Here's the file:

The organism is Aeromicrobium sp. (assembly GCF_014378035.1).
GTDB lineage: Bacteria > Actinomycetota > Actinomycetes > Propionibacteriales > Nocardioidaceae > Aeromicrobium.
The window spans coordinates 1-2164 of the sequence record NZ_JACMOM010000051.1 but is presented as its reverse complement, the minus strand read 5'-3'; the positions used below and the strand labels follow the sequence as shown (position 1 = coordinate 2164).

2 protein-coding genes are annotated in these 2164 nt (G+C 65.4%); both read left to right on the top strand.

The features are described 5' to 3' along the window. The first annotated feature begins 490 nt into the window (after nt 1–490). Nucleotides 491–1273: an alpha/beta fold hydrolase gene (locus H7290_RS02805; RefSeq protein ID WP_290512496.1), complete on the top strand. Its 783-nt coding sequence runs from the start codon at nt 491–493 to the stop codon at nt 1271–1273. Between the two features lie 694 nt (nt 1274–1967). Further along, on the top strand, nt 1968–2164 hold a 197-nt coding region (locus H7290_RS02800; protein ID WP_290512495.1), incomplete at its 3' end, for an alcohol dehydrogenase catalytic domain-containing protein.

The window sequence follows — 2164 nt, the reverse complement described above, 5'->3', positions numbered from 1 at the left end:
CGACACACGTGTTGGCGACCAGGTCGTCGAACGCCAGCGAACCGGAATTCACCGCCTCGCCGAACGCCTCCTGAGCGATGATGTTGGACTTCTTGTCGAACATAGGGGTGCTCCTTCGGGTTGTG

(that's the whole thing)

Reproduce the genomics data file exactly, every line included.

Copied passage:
The organism is Aeromicrobium sp. (assembly GCF_014378035.1).
GTDB lineage: Bacteria > Actinomycetota > Actinomycetes > Propionibacteriales > Nocardioidaceae > Aeromicrobium.
The window spans coordinates 1-2164 of the sequence record NZ_JACMOM010000051.1 but is presented as its reverse complement, the minus strand read 5'-3'; the positions used below and the strand labels follow the sequence as shown (position 1 = coordinate 2164).

2 protein-coding genes are annotated in these 2164 nt (G+C 65.4%); both read left to right on the top strand.

The features are described 5' to 3' along the window. The first annotated feature begins 490 nt into the window (after nt 1–490). Nucleotides 491–1273: an alpha/beta fold hydrolase gene (locus H7290_RS02805; RefSeq protein ID WP_290512496.1), complete on the top strand. Its 783-nt coding sequence runs from the start codon at nt 491–493 to the stop codon at nt 1271–1273. Between the two features lie 694 nt (nt 1274–1967). Further along, on the top strand, nt 1968–2164 hold a 197-nt coding region (locus H7290_RS02800; protein ID WP_290512495.1), incomplete at its 3' end, for an alcohol dehydrogenase catalytic domain-containing protein.

The window sequence follows — 2164 nt, the reverse complement described above, 5'->3', positions numbered from 1 at the left end:
CGACACACGTGTTGGCGACCAGGTCGTCGAACGCCAGCGAACCGGAATTCACCGCCTCGCCGAACGCCTCCTGAGCGATGATGTTGGACTTCTTGTCGAACATAGGGGTGCTCCTTCGGGTTGTG